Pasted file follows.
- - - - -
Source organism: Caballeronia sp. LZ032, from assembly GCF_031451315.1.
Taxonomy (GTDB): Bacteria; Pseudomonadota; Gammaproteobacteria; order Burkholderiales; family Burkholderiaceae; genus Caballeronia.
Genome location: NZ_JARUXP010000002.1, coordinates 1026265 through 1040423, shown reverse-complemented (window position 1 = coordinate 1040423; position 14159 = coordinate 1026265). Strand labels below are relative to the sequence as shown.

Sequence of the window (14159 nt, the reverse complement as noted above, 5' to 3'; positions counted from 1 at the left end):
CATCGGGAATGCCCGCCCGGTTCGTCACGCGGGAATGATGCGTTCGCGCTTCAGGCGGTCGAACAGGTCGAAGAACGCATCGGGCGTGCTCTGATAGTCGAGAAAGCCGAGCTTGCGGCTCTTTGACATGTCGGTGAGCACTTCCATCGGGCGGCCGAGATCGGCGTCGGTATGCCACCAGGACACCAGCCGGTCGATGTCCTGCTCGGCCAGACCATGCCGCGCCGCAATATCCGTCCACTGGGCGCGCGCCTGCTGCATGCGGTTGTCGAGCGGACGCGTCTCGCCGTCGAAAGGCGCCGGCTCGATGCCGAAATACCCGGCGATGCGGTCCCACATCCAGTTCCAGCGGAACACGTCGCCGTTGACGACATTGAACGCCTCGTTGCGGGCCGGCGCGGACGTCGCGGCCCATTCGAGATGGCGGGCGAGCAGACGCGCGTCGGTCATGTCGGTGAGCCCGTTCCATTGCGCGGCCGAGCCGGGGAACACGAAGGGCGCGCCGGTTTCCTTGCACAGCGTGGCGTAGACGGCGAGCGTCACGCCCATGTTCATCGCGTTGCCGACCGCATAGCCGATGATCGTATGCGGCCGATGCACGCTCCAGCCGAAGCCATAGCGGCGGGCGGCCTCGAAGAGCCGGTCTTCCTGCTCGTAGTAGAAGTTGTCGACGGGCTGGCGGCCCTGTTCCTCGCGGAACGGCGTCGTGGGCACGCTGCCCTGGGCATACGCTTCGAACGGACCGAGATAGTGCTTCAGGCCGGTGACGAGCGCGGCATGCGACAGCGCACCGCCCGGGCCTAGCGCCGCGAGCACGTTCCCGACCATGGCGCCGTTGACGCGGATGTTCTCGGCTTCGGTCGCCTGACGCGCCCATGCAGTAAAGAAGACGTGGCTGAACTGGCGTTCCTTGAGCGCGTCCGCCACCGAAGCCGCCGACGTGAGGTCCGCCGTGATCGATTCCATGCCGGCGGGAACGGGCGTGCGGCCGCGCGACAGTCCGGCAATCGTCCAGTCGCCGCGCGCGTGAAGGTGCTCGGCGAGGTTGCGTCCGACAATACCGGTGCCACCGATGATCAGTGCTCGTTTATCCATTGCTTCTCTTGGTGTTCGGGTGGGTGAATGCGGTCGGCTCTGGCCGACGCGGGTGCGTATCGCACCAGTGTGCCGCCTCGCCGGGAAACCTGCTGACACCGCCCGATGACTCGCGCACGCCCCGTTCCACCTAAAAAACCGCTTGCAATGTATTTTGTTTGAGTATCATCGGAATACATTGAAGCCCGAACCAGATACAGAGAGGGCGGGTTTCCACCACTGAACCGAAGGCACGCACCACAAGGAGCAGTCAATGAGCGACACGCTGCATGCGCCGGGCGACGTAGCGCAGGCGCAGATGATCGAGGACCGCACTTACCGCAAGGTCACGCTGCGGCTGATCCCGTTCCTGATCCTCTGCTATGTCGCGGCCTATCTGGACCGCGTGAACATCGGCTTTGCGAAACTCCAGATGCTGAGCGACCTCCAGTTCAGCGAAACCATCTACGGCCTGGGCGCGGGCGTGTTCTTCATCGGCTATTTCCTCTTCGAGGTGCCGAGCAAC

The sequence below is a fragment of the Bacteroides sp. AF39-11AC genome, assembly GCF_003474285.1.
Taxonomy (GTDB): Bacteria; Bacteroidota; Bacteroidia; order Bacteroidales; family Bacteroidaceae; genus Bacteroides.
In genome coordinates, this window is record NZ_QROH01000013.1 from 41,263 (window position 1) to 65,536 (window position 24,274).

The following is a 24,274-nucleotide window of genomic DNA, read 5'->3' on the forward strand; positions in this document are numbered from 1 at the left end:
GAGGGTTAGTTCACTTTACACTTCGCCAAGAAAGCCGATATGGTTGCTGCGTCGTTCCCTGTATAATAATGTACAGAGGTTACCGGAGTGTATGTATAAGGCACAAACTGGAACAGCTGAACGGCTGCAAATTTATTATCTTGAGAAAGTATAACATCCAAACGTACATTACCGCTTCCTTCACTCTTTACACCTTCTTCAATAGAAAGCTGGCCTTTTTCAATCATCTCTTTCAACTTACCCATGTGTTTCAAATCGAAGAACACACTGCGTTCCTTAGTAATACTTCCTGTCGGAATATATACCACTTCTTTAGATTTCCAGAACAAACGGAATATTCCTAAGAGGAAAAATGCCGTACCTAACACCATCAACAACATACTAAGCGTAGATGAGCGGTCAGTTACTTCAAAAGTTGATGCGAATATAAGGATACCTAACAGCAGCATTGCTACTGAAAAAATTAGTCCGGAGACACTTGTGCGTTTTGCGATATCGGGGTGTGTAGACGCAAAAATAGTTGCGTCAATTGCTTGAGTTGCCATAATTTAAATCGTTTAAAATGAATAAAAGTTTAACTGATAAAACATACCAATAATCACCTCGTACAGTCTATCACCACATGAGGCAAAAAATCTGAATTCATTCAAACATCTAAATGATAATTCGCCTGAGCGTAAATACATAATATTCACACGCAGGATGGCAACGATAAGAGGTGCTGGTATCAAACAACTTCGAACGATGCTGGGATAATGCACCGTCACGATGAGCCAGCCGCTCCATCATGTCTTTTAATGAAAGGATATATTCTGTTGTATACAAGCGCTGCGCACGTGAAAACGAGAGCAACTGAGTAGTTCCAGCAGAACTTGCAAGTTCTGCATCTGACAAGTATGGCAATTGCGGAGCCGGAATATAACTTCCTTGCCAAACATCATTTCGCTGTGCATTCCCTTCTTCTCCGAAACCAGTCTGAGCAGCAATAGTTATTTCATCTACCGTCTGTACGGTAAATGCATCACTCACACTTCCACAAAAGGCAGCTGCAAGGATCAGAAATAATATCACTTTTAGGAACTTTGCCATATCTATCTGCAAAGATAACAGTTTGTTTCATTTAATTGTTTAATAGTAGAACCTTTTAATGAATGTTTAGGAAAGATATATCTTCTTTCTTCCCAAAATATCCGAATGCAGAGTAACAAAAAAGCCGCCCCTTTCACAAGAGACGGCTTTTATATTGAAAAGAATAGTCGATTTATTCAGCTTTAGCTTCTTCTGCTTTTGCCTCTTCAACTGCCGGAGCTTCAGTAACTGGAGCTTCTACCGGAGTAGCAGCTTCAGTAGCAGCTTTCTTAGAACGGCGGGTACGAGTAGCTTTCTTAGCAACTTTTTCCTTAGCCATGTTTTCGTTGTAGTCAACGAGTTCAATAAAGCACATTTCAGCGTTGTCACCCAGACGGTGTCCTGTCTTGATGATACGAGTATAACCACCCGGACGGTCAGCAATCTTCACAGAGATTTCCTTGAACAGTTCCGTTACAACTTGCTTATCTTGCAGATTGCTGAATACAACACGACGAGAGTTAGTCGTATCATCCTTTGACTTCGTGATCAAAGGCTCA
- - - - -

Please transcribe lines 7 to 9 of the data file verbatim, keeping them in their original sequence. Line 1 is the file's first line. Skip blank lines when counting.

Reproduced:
Taxonomy (GTDB): Bacteria; Bacteroidota; Bacteroidia; order Bacteroidales; family Bacteroidaceae; genus Bacteroides.
In genome coordinates, this window is record NZ_QROH01000013.1 from 41,263 (window position 1) to 65,536 (window position 24,274).

The following is a 24,274-nucleotide window of genomic DNA, read 5'->3' on the forward strand; positions in this document are numbered from 1 at the left end: